Azam Ali has performed for crowds all over the world. Three years ago, she found her most challenging audience: her newborn son. Azam began to collect Middle Eastern lullabies for her son and they from the new album, “From Night to the Edge of Day.”
Israeli-Iranian pop star Rita Jahanforuz talks on her new album, "My Joys."
Music with David Schulman.
How public spaces influence political movements.
Dick speaks to Mississippi dancer Nicole Marquez about her fall off a sixth-story apartment rooftop.
Janet Groth was a receptionist at the New Yorker magazine from 1957 to 1978. She says she was like a mother hen to the magazine's legendary writers, including J.D. Salinger.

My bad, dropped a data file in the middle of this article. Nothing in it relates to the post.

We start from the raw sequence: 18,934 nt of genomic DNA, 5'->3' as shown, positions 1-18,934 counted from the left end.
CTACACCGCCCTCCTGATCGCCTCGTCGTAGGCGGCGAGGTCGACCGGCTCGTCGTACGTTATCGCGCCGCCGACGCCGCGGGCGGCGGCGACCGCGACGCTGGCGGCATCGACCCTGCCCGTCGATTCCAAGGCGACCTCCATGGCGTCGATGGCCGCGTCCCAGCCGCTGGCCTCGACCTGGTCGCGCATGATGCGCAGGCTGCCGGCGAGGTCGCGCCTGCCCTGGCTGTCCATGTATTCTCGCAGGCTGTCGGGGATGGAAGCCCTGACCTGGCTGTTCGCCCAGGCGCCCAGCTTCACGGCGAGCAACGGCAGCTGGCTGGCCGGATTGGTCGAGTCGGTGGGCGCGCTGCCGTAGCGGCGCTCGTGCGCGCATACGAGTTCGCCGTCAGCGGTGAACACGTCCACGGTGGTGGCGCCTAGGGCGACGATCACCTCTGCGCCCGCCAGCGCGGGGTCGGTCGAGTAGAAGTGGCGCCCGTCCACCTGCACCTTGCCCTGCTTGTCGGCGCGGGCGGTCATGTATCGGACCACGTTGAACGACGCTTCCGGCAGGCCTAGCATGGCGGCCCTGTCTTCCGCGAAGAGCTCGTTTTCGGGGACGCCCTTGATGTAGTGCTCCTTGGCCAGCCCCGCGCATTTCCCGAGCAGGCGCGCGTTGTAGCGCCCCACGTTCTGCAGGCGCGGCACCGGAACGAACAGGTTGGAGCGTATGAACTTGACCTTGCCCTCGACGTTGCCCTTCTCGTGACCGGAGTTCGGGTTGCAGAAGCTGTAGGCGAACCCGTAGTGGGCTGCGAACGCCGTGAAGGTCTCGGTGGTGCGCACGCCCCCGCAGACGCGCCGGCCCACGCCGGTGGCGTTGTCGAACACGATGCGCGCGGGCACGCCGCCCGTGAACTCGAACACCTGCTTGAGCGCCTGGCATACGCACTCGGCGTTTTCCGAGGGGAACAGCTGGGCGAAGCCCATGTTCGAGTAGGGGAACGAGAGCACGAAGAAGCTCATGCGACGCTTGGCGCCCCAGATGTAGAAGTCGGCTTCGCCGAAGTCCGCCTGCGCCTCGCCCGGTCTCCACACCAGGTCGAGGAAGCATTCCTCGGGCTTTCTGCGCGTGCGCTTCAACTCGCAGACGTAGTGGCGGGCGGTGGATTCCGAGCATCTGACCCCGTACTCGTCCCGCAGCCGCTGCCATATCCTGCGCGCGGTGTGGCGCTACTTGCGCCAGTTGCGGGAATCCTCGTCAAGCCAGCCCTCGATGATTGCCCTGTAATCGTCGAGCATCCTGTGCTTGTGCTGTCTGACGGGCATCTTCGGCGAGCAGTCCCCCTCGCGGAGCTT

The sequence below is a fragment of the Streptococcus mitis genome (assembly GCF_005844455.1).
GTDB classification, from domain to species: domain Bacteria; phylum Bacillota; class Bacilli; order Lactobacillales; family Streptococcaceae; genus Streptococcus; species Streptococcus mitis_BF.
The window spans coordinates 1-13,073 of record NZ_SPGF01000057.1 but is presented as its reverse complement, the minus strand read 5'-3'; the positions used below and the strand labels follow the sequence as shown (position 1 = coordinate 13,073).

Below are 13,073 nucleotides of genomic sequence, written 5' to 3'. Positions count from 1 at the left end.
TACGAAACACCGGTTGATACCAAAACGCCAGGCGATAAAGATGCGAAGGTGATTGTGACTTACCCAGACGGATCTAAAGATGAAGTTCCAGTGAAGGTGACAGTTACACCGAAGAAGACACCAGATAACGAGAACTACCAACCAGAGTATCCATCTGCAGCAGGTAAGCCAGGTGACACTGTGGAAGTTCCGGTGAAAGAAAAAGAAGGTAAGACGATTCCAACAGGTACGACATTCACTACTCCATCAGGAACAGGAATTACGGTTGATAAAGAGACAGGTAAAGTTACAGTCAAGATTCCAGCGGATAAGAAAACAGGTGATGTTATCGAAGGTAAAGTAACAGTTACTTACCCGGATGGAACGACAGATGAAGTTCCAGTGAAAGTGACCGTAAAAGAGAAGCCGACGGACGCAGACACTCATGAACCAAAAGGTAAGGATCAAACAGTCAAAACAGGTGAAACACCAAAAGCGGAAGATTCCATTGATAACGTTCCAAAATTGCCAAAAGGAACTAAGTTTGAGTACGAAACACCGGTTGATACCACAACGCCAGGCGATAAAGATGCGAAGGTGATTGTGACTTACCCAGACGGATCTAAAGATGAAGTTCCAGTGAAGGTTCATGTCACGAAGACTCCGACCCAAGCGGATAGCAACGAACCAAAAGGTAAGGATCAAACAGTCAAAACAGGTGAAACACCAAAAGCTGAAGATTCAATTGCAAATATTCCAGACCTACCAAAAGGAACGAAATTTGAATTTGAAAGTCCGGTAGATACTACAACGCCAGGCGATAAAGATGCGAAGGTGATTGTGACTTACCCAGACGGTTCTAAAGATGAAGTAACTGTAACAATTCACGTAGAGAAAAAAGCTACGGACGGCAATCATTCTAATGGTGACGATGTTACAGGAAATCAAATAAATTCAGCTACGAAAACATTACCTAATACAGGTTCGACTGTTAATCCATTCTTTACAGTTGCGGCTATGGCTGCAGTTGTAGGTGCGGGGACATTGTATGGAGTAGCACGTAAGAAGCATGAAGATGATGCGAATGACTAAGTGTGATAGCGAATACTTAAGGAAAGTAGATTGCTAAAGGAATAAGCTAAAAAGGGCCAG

One more antiquity to consider: Luc Sante talks about the allure of French writer Félix Fénéon, whose work he translated.
The former mayor of Carlsbad, N.M., on his region’s enthusiasm for storing nuclear waste.
Dick sits down with Keenan Kampa, a U.S.-born dancer to talk about the rigorous work it takes to find a place in a dance company, and how she was invited into the storied company The Mariinsky Ballet.
Writer Kelly Ruth Winter reads her short story Tommy, produced by the Dime Stories radio series.
Nikky Finney reads a poem for the next generation of writers, from her collection "Head Off & Split."
How to resurrect a prairie.
Preparing ones home for little guests.
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